• 26 May 2024
Purchasing Australian Property and the implications of Tax, what you need to know.

Resident vs. Non-Resident Australian Tax – what is the difference?

Australia’s tax system is structured differently for Australian residents and non-residents, and it is important for individuals to understand the distinctions to ensure compliance and optimise their tax obligations especially if you’re interested in buying Australian Property as an Expat or non-resident.

As specialists in expatriate home loans we have a vast network of trusted advisors and if you want specific information to your circumstances you can contact us today for an obligation free consult. We can provide a detailed outline of the key differences in Australian tax treatment between residents and non-residents, including income tax, capital gains tax, and other related considerations. In the meantime, here’s a brief summary to get you started.

The first step in determining the tax treatment you need is establishing residency status for tax purposes. The Australian Taxation Office (ATO) considers various factors, such as the length of stay, intention to reside, and ties to Australia. Generally, an individual is considered an Australian resident for tax purposes if they reside in Australia or have significant ties to the country.

Australian Tax and the different tax rates, what are DTAs and CGT? 

Residents are subject to Australian income tax on their worldwide income. This includes income from employment, business activities, investments, and rental properties. Non-residents, on the other hand, are generally taxed only on their Australian-sourced income, such as employment income earned in Australia or income generated from Australian assets.

The tax rates applicable to residents and non-residents differ. Residents are subject to progressive tax rates, meaning the more income they earn, the higher the tax rate they pay. On the other hand non-residents, are subject to a flat tax rate on their Australian-sourced income, which is generally higher than the tax rates for residents.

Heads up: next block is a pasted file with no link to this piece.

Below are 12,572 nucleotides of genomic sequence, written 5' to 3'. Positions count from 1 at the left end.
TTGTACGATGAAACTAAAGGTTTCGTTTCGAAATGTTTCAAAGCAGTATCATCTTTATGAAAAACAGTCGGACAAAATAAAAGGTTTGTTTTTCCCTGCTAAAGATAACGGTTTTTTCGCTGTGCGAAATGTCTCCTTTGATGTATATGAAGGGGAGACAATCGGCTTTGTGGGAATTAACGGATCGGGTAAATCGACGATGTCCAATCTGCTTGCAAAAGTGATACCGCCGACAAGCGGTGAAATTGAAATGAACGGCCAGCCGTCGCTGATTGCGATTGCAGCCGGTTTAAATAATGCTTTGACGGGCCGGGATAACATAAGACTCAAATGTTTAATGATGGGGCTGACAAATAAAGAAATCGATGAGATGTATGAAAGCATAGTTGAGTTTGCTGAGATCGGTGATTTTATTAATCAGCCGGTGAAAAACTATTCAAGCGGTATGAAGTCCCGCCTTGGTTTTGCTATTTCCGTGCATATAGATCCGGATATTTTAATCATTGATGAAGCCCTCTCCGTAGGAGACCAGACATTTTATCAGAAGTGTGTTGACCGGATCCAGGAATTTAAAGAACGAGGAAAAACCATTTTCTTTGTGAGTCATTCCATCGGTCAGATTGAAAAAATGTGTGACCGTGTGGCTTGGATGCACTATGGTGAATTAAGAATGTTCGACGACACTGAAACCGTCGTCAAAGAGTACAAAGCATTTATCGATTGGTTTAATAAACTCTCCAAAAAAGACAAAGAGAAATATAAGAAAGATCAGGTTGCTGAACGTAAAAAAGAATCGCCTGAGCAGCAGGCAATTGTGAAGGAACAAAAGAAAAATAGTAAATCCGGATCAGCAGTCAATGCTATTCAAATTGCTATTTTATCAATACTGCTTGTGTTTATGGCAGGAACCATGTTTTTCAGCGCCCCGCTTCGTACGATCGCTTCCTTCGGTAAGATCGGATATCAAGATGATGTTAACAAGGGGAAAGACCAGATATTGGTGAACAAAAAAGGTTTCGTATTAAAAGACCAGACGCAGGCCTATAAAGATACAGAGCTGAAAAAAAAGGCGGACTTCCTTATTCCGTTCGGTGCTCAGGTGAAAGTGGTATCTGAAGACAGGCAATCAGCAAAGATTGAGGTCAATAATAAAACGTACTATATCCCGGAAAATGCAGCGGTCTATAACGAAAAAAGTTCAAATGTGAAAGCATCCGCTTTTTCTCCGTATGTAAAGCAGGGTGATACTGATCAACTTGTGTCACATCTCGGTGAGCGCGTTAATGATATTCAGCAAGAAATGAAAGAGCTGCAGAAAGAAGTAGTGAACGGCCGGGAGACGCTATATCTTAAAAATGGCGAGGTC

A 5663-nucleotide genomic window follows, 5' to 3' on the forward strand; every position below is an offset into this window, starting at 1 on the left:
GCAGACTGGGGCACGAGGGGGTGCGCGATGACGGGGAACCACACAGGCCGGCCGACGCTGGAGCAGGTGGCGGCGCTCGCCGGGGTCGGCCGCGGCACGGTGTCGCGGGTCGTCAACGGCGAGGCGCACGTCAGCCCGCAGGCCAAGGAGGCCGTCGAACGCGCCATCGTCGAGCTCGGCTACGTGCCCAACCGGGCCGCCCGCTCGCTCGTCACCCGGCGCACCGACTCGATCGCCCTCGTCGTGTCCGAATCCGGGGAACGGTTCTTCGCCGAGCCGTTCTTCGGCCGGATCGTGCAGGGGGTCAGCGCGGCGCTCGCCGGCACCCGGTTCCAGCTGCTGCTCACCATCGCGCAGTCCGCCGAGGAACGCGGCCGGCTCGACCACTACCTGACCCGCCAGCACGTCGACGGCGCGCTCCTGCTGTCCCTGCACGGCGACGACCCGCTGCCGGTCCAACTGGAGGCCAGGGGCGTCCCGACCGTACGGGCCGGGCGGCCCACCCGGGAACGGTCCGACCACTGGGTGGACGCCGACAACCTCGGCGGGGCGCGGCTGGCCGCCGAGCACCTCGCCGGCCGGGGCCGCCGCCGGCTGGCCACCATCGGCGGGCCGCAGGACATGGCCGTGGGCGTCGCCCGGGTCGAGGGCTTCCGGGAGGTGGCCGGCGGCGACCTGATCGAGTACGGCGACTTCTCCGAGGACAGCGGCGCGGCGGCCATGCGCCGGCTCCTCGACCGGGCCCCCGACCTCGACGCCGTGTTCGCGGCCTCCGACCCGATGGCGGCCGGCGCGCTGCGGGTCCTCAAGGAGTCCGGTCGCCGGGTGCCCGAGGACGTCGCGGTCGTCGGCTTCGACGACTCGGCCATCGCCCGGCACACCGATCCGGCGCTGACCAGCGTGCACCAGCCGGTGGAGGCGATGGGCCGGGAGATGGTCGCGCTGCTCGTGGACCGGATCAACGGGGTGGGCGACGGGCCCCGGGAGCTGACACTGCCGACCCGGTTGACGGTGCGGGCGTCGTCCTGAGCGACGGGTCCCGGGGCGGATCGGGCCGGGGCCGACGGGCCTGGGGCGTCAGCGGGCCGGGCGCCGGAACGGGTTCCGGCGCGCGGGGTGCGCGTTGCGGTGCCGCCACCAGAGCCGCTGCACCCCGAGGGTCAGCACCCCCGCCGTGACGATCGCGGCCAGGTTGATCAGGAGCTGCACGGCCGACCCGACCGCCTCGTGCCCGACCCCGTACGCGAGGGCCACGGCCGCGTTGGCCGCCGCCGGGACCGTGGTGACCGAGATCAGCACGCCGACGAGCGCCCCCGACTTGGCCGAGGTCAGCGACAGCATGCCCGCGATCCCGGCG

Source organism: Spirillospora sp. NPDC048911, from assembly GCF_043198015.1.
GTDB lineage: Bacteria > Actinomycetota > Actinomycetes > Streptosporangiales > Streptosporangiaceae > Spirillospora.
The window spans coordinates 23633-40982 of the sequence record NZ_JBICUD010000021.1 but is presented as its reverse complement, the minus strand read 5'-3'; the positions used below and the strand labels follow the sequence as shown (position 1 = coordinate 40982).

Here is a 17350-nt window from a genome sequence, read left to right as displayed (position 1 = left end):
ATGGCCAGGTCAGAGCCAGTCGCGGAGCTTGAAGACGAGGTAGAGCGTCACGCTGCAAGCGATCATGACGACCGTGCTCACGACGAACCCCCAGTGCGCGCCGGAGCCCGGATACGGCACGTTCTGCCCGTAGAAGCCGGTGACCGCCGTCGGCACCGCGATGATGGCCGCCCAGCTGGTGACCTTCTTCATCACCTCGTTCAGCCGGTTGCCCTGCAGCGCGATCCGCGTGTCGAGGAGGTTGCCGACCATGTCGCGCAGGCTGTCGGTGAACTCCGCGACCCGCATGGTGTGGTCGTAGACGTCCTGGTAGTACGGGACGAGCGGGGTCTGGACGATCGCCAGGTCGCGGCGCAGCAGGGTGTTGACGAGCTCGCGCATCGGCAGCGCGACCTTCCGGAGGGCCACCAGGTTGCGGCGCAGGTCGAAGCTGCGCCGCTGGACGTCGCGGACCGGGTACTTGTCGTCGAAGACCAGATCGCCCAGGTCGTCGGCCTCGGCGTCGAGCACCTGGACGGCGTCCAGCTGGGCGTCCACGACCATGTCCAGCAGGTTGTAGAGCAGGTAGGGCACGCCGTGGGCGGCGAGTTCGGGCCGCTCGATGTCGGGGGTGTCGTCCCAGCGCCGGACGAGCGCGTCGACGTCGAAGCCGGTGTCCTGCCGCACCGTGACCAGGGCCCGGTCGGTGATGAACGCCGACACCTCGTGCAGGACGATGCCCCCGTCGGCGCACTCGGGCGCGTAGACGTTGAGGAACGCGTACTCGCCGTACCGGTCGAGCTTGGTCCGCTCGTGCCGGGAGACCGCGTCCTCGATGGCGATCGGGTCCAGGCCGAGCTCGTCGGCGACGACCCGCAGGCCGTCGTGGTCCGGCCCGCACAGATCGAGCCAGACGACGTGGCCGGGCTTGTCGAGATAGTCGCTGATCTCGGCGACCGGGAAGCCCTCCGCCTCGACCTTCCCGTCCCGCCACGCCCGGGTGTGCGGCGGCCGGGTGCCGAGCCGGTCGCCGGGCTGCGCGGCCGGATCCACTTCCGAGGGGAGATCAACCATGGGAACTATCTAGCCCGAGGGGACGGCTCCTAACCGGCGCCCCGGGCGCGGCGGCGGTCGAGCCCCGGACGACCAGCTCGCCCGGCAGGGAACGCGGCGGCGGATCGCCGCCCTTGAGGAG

Residents are also subject to Capital Gains Tax (CGT) on the disposal of assets, both in Australia and overseas. They are eligible for various exemptions, discounts, and concessions, such as the 50% CGT discount for assets held for more than 12 months. Non-residents are generally only subject to CGT on the disposal of Australian real property or certain taxable Australian assets.

Australia has Double Taxation Agreements (DTAs) with many countries to prevent double taxation. These agreements provide relief to individuals who may be liable for tax in both Australia and their home country. DTAs generally determine the taxing rights for different types of income and provide mechanisms for claiming credits or exemptions.

Other considerations, its not a one size fits all.

Residents are required to pay the Medicare Levy, which helps fund Australia’s public healthcare system. The levy is calculated as a percentage of taxable income. Non-residents are generally not liable for the Medicare Levy, although they may be subject to the Medicare Levy Surcharge if they do not have private health insurance.

Superannuation, or retirement savings, is an important aspect of the Australian tax system. Residents are eligible to contribute to superannuation and enjoy tax benefits such as concessional tax rates on contributions and tax-free withdrawals after preservation age. Non-residents can only contribute to superannuation if they are employed in Australia.

There are additional tax considerations for non-residents, such as the application of withholding taxes on certain types of income, including interest, dividends, and royalties. Non-residents may also be subject to specific tax treaties between Australia and their home country, which could impact their tax liabilities.

Understanding the difference in Australian tax treatment between residents and non-residents is essential for individuals to fulfill their tax obligations and optimise their tax positions. Residents are subject to tax on worldwide income, while non-residents are generally taxed only on Australian-sourced income. Different tax rates, exemptions, and concessions apply to each category. It is advisable to seek professional advice from a tax specialist to ensure compliance and take advantage of concessions that may be available to you.

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